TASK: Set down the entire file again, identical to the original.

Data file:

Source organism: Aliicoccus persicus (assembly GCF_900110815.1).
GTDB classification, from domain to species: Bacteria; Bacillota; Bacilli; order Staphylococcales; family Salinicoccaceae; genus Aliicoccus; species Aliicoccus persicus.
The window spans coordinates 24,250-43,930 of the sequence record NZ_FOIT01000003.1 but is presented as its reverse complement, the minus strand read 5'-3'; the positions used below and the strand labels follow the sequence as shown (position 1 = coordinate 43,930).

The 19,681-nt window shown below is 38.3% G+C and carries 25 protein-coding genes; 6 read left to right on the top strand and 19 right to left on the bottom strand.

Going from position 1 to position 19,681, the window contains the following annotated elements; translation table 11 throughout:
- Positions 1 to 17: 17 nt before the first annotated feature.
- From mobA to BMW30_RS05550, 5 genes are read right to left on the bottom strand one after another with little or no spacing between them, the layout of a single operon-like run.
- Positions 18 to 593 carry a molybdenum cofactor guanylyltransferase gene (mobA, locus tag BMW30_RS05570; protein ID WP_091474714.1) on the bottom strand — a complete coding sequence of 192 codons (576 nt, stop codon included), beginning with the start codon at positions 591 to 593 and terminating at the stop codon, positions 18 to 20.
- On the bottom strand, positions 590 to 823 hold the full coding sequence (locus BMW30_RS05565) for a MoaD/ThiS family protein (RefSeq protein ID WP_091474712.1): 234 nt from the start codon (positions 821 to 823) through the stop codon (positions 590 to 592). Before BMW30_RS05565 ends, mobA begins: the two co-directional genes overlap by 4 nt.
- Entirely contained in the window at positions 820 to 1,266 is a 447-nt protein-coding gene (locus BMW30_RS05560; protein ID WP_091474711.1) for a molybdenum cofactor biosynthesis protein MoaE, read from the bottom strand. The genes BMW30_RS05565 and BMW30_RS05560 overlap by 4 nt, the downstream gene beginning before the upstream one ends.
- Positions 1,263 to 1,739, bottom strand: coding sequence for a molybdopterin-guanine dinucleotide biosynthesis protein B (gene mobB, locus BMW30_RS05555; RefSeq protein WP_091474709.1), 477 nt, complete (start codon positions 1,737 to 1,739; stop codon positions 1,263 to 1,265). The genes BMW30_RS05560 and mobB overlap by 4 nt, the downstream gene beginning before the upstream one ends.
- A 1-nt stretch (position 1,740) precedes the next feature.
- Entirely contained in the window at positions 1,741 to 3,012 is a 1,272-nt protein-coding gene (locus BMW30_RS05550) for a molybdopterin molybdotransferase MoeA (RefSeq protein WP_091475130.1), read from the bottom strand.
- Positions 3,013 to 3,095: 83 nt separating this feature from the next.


Source organism: Aliicoccus persicus (assembly GCF_900110815.1).
GTDB classification, from domain to species: Bacteria; Bacillota; Bacilli; order Staphylococcales; family Salinicoccaceae; genus Aliicoccus; species Aliicoccus persicus.
The window spans coordinates 24,250-43,930 of the sequence record NZ_FOIT01000003.1 but is presented as its reverse complement, the minus strand read 5'-3'; the positions used below and the strand labels follow the sequence as shown (position 1 = coordinate 43,930).

The 19,681-nt window shown below is 38.3% G+C and carries 25 protein-coding genes; 6 read left to right on the top strand and 19 right to left on the bottom strand.

Going from position 1 to position 19,681, the window contains the following annotated elements; translation table 11 throughout:
- Positions 1 to 17: 17 nt before the first annotated feature.
- From mobA to BMW30_RS05550, 5 genes are read right to left on the bottom strand one after another with little or no spacing between them, the layout of a single operon-like run.
- Positions 18 to 593 carry a molybdenum cofactor guanylyltransferase gene (mobA, locus tag BMW30_RS05570; protein ID WP_091474714.1) on the bottom strand — a complete coding sequence of 192 codons (576 nt, stop codon included), beginning with the start codon at positions 591 to 593 and terminating at the stop codon, positions 18 to 20.
- On the bottom strand, positions 590 to 823 hold the full coding sequence (locus BMW30_RS05565) for a MoaD/ThiS family protein (RefSeq protein ID WP_091474712.1): 234 nt from the start codon (positions 821 to 823) through the stop codon (positions 590 to 592). Before BMW30_RS05565 ends, mobA begins: the two co-directional genes overlap by 4 nt.
- Entirely contained in the window at positions 820 to 1,266 is a 447-nt protein-coding gene (locus BMW30_RS05560; protein ID WP_091474711.1) for a molybdenum cofactor biosynthesis protein MoaE, read from the bottom strand. The genes BMW30_RS05565 and BMW30_RS05560 overlap by 4 nt, the downstream gene beginning before the upstream one ends.
- Positions 1,263 to 1,739, bottom strand: coding sequence for a molybdopterin-guanine dinucleotide biosynthesis protein B (gene mobB, locus BMW30_RS05555; RefSeq protein WP_091474709.1), 477 nt, complete (start codon positions 1,737 to 1,739; stop codon positions 1,263 to 1,265). The genes BMW30_RS05560 and mobB overlap by 4 nt, the downstream gene beginning before the upstream one ends.
- A 1-nt stretch (position 1,740) precedes the next feature.
- Entirely contained in the window at positions 1,741 to 3,012 is a 1,272-nt protein-coding gene (locus BMW30_RS05550) for a molybdopterin molybdotransferase MoeA (RefSeq protein WP_091475130.1), read from the bottom strand.
- Positions 3,013 to 3,095: 83 nt separating this feature from the next.